Advertisement covers The 18th Conference on Retroviruses and Opportunistic Infections (CROI 2011)

No Evidence of Increased Risk of MTCT With Sequential Pregnancies in UK and Ireland

March/April 2011

Many HIV-positive women in the UK and Ireland have more than one pregnancy after their diagnosis. In 2009 40% of pregnancies in this population were sequential. The majority of these women will have received mother to child transmission (MTCT) interventions in previous pregnancies.

Clare French and colleagues from the MRC Centre of Epidemiology for Child House and UCL Institute for Child Health looked at whether sequential pregnancies are associated with increased MTCT risk.

Pregnancies in diagnosed HIV-positive women in the UK and Ireland are reported to the National Study of HIV in Pregnancy and Childhood (NSHPC).

The investigators analysed NSHPC data on live singleton births from 2000 to 2010. They compared the risk of detectable maternal viral load at delivery and of MTCT in sequential pregnancies with the risk in first reported index pregnancies. This included those in women with only one pregnancy. They conducted multivariate analyses using logistic regression.

During this period there were 10,154 pregnancies, of which 2099 (20.7%) were sequential. Of the sequential pregnancies, 1795 were 2nd; 274 were 3rd; and 30 were 4th or 5th.

The investigators found that 100% of sequential pregnancies (n=2099) were diagnosed prior to pregnancy, compared with less than half (43.5%) of index pregnancies (n=8055), p<0.001. They noted that sequential pregnancies were more common in the more recent period evaluated (5.5% in 2000-2003 vs 66.4% in 2008-2010) and were more likely to have vaginal deliveries. Women were also more likely to be receiving HAART at conception for subsequent pregnancies, p<0.001.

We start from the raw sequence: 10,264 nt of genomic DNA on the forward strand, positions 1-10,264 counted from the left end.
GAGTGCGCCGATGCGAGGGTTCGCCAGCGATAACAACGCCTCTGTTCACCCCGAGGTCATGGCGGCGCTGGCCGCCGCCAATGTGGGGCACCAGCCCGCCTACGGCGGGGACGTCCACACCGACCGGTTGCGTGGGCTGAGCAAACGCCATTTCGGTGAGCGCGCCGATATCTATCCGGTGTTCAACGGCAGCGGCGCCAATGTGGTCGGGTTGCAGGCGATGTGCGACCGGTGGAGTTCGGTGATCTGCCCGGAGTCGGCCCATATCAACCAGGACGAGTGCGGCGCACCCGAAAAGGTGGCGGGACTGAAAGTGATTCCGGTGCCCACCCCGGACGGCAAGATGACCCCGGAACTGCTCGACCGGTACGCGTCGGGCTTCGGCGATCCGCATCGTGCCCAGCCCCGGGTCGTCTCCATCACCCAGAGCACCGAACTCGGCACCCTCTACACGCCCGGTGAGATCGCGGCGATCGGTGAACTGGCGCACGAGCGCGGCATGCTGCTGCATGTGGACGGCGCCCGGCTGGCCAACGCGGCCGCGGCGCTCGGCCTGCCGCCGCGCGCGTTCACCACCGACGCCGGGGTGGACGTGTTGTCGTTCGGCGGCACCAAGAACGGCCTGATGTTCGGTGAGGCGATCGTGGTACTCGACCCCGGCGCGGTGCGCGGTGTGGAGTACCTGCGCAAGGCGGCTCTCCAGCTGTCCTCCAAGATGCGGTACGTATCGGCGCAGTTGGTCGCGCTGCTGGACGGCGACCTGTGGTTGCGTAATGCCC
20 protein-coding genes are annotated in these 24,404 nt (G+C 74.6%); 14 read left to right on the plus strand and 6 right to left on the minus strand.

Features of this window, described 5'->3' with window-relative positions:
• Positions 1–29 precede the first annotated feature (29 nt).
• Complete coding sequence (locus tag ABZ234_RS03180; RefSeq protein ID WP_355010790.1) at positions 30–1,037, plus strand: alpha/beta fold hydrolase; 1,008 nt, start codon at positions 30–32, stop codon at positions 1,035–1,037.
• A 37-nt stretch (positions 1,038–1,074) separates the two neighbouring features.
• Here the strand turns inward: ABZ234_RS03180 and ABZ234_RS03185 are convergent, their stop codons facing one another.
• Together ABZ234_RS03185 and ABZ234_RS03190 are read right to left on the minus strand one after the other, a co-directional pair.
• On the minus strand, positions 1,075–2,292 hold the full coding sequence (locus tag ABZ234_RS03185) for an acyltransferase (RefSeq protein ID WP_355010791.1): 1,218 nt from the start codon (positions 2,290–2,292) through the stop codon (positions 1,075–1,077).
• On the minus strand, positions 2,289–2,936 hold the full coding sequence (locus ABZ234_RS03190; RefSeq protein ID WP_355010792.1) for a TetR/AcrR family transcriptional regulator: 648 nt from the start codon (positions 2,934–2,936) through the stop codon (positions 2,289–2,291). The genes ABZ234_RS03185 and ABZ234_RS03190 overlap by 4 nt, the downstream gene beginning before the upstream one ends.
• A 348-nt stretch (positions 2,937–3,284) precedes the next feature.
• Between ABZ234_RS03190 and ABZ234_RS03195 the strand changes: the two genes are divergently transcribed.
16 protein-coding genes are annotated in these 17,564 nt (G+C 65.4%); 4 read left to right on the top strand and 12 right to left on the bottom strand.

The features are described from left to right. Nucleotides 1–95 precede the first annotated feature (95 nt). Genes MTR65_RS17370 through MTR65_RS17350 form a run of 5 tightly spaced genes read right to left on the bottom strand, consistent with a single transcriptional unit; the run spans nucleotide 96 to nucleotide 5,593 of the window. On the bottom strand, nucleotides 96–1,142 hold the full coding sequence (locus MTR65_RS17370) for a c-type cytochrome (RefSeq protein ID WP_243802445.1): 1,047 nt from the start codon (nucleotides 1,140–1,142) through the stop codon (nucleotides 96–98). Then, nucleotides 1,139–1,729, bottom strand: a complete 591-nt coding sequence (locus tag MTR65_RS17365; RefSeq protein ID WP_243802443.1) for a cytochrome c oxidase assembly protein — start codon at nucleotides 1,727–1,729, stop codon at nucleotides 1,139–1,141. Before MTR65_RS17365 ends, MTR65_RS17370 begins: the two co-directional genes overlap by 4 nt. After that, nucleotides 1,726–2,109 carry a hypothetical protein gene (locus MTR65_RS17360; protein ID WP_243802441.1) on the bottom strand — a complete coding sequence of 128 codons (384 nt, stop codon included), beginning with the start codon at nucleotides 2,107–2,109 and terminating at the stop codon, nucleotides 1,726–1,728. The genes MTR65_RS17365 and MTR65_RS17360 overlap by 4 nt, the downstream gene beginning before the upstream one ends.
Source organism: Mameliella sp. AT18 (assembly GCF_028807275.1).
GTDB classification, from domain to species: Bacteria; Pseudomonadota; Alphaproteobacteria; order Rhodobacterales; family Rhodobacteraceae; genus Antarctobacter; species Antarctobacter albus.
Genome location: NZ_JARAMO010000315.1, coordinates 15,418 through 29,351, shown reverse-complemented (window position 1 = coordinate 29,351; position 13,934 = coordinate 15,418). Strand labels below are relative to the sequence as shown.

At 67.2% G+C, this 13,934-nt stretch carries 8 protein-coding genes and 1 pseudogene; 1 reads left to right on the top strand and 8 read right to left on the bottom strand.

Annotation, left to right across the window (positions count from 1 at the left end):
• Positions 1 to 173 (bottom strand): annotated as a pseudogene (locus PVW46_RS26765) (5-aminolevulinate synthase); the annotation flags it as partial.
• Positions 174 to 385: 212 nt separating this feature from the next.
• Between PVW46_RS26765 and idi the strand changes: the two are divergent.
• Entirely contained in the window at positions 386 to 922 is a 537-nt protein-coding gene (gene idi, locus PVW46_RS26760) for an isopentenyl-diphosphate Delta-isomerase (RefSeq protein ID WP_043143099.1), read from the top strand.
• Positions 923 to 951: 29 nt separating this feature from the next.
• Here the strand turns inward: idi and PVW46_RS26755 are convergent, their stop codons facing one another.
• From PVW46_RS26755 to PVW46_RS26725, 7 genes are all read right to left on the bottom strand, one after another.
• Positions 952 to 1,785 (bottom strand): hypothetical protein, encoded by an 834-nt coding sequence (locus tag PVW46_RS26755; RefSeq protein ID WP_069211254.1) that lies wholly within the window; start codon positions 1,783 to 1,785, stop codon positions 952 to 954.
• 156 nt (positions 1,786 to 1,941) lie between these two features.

In multivariate analysis adjusted for year of delivery and treatment duration, the likelihood of having a detectable viral load at delivery did not differ significantly between index and subsequent pregnancies, p=0.77. Infant HIV infection status was available for >80% of births and there was no significant difference in mother to child transmission in a multivariate model adjusted for year of delivery, treatment duration and mode of delivery.

The investigators wrote: "As the number of sequential pregnancies increases, and the treatment and management histories of women consequently become more complex, it is important that the situation be carefully monitored."


Good news.


  1. French C et al. Are sequential pregnancies in HIV-positive women associated with an increased risk of MTCT? 18th CROI, February 2011, Boston. Poster abstract 736.

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